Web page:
This article appears in the December 2021 issue of the
PE GI JOURNAL
6 key takeaways from a roller-coaster year
As we approach the end of 2021, it’s an apt time to look back at the year. And what a year it was. It’s safe to say that 2021 did not go the way anyone likely expected.
David Young, President and Chief Executive Officer of PE GI Solutions, puts himself in this bucket. He recalls feeling optimistic over the summer that the end of pandemic was nearing. This was before the Delta variant hit with full force. It slowed down the momentum that was building thanks to the rollout of vaccines and improved COVID-19 testing and treatments.
It’s looking like 2021 will end with the pandemic as a significant presence. However, that doesn’t mean it was a bad year. In fact, for the GI industry, Young sees many positives and remains greatly optimistic about the future of the specialty. He also recognizes that there is significant work to be done for GI to emerge with positive momentum. This will help further solidify the specialty’s critical role in our healthcare delivery system.
Here are six of David Young’s key takeaways for the GI industry from 2021:
The industry showed its resilience
2020 was undoubtedly one of the most challenging years for healthcare and the GI industry. However, Young says 2021 wasn’t that far behind. “Consider how we came through the worst of COVID-19, then how we responded from a period of no vaccine to vaccine to the decisions we’ve needed to make concerning vaccinated and unvaccinated staff and patients. We’ve had to figure out how to live with Delta and hotspots. We’re continuing to adjust to the experiences and developments that have changed the way practices and surgery centers have operated, such as telehealth, testing, and masking. Then there are all the things we’ve learned and needed to consider during these periods.”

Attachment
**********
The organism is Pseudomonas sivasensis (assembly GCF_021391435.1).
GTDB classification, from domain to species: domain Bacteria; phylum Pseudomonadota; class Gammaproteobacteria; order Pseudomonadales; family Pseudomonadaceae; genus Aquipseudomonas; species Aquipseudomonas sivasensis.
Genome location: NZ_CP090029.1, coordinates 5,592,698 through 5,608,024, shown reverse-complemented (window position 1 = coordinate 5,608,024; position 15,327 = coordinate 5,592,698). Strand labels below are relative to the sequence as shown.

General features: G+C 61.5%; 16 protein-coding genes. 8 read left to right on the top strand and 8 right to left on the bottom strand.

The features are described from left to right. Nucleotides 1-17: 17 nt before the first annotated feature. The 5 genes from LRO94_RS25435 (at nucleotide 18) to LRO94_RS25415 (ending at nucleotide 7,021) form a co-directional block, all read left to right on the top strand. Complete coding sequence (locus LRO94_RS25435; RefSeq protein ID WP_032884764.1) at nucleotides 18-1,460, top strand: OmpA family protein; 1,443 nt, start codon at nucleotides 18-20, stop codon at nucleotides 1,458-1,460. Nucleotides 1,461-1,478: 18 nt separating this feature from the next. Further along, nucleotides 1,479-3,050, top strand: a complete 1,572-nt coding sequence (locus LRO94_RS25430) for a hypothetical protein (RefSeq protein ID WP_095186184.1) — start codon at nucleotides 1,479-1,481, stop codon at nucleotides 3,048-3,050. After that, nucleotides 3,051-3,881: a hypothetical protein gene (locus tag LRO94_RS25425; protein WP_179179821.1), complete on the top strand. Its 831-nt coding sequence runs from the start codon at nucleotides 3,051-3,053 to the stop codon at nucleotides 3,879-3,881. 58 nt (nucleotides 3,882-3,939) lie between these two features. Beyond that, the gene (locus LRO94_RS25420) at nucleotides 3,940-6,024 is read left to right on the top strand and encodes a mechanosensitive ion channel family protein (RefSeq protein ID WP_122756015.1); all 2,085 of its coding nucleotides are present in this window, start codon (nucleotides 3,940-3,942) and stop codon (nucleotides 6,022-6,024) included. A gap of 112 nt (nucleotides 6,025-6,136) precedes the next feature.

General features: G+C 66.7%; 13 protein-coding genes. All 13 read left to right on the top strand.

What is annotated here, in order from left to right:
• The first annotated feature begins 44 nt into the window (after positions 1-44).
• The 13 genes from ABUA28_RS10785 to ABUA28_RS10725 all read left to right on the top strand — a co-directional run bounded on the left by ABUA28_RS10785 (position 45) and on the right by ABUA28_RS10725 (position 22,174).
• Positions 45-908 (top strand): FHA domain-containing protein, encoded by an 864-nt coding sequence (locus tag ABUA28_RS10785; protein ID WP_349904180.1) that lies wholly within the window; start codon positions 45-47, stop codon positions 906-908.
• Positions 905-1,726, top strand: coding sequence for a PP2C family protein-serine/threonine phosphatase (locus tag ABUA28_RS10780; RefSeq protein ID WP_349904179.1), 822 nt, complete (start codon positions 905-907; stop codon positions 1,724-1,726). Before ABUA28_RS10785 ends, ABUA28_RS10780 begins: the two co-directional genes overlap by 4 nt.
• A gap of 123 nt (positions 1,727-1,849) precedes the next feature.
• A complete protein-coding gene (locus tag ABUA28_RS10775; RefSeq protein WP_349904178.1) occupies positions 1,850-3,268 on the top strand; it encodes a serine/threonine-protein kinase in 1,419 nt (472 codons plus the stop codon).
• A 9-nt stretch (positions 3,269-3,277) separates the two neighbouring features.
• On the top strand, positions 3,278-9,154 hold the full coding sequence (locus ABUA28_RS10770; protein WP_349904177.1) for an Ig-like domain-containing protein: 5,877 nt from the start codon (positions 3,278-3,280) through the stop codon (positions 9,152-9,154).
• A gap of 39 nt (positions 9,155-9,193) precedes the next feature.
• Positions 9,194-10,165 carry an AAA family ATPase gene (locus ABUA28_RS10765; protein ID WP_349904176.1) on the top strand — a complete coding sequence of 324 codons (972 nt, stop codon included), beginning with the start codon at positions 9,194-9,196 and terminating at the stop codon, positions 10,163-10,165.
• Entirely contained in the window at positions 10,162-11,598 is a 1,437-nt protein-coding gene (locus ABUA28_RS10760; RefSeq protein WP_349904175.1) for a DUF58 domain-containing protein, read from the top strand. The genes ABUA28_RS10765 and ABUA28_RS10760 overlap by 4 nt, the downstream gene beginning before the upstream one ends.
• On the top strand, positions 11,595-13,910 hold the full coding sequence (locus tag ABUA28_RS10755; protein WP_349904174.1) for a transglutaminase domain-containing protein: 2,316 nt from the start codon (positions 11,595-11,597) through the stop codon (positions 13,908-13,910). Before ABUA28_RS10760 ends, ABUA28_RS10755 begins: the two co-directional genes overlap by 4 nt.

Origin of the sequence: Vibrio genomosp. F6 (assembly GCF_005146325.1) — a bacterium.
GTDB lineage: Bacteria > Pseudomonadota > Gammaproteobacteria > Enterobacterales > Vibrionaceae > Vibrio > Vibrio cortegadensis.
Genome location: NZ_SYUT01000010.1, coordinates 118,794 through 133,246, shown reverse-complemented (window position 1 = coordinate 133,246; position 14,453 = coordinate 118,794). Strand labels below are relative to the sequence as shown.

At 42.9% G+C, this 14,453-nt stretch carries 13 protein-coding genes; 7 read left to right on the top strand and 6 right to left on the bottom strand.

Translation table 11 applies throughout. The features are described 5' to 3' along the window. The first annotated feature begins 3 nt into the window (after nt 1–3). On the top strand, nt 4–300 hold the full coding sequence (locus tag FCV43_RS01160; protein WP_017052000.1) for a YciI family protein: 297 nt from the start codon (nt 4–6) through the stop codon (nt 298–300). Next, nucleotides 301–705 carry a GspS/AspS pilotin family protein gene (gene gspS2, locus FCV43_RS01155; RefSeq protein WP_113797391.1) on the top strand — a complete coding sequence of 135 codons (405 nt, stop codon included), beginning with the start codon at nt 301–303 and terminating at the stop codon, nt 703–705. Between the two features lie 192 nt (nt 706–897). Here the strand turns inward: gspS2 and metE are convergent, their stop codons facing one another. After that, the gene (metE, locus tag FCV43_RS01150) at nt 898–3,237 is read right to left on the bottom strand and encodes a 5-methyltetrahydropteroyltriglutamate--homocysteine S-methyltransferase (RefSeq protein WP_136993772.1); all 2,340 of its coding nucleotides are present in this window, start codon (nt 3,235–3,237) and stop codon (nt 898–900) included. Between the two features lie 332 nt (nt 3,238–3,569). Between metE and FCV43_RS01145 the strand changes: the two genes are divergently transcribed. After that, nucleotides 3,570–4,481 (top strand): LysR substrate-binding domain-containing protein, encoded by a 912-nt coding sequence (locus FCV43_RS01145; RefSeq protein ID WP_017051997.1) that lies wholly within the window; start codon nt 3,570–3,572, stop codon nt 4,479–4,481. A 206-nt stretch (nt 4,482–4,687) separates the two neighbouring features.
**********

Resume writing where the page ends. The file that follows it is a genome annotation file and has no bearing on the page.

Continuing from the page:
The fact that GI remains strong is quite a testament, Young says. “I’m particularly proud of the way the industry has learned how to deal with COVID-19 and become more sophisticated with decision-making around it. When cases rise, we don’t panic and race to shut down. We apply what we have learned from our experiences and help ensure we can keep moving forward.”
Efforts around patient engagement have been commendable
During a time when coordinating care has proved difficult at best due to factors including disruption in patient job status, housing, and insurance coverage, Young says the GI industry has still managed to achieve high levels of engagement.
“Whether via telehealth, recall programs, or triaging, the ability to get patients to the appropriate care environment has been really impressive,” he says. “The focus on patients has been incredible during this period. That’s not just around delivering care but getting patients to the right place at the right time for the right service and for the right payer. This hasn’t been an easy feat, and yet this is an area where the industry has excelled.”
Providers continue to face and respond strongly to pressure
The fact that the GI industry is performing as well as it is speaks volumes. This is especially considering the ongoing challenges facing gastroenterologists and their practices and ASCs, Young says. This includes backlogged patients who still require GI care and services, overworked physicians and staff, a tougher safety and personal protective equipment environment, and the ever-lingering uncertainty that COVID-19 has introduced into day-to-day operations.
“Unfortunately, we have the same number of GIs trying to fit in all these patients and prioritize and catch up on the more critical patients,” he says. “You’re working harder than ever, and it’s tiring.”